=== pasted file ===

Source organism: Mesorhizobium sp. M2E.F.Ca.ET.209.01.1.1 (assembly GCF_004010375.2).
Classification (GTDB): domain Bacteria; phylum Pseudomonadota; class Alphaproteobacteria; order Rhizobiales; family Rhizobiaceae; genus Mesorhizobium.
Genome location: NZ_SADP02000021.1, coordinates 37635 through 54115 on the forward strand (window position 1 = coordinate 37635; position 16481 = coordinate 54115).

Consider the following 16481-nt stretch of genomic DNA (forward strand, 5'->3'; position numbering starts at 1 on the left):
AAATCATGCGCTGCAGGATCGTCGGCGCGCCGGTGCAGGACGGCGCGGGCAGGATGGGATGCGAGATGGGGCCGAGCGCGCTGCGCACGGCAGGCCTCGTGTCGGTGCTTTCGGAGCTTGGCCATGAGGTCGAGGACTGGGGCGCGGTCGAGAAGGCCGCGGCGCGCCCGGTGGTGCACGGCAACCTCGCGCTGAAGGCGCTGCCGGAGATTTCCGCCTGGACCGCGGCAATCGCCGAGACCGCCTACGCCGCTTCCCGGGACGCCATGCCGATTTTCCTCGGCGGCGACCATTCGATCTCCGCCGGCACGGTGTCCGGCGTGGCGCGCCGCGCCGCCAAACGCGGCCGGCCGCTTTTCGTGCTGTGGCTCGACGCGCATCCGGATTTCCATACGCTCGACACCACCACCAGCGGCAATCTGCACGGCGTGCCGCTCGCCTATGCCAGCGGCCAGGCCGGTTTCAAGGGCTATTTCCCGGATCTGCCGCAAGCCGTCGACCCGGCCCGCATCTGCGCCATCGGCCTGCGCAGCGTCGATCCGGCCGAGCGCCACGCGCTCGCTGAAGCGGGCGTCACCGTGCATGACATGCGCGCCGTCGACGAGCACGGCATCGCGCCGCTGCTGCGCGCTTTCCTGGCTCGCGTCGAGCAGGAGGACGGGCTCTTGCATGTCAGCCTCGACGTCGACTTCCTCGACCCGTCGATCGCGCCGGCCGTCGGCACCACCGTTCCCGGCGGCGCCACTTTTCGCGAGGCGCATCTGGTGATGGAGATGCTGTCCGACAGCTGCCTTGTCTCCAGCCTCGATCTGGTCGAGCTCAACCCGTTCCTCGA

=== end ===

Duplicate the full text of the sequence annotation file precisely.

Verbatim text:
Source organism: Mesorhizobium sp. M2E.F.Ca.ET.209.01.1.1 (assembly GCF_004010375.2).
Classification (GTDB): domain Bacteria; phylum Pseudomonadota; class Alphaproteobacteria; order Rhizobiales; family Rhizobiaceae; genus Mesorhizobium.
Genome location: NZ_SADP02000021.1, coordinates 37635 through 54115 on the forward strand (window position 1 = coordinate 37635; position 16481 = coordinate 54115).

Consider the following 16481-nt stretch of genomic DNA (forward strand, 5'->3'; position numbering starts at 1 on the left):
AAATCATGCGCTGCAGGATCGTCGGCGCGCCGGTGCAGGACGGCGCGGGCAGGATGGGATGCGAGATGGGGCCGAGCGCGCTGCGCACGGCAGGCCTCGTGTCGGTGCTTTCGGAGCTTGGCCATGAGGTCGAGGACTGGGGCGCGGTCGAGAAGGCCGCGGCGCGCCCGGTGGTGCACGGCAACCTCGCGCTGAAGGCGCTGCCGGAGATTTCCGCCTGGACCGCGGCAATCGCCGAGACCGCCTACGCCGCTTCCCGGGACGCCATGCCGATTTTCCTCGGCGGCGACCATTCGATCTCCGCCGGCACGGTGTCCGGCGTGGCGCGCCGCGCCGCCAAACGCGGCCGGCCGCTTTTCGTGCTGTGGCTCGACGCGCATCCGGATTTCCATACGCTCGACACCACCACCAGCGGCAATCTGCACGGCGTGCCGCTCGCCTATGCCAGCGGCCAGGCCGGTTTCAAGGGCTATTTCCCGGATCTGCCGCAAGCCGTCGACCCGGCCCGCATCTGCGCCATCGGCCTGCGCAGCGTCGATCCGGCCGAGCGCCACGCGCTCGCTGAAGCGGGCGTCACCGTGCATGACATGCGCGCCGTCGACGAGCACGGCATCGCGCCGCTGCTGCGCGCTTTCCTGGCTCGCGTCGAGCAGGAGGACGGGCTCTTGCATGTCAGCCTCGACGTCGACTTCCTCGACCCGTCGATCGCGCCGGCCGTCGGCACCACCGTTCCCGGCGGCGCCACTTTTCGCGAGGCGCATCTGGTGATGGAGATGCTGTCCGACAGCTGCCTTGTCTCCAGCCTCGATCTGGTCGAGCTCAACCCGTTCCTCGA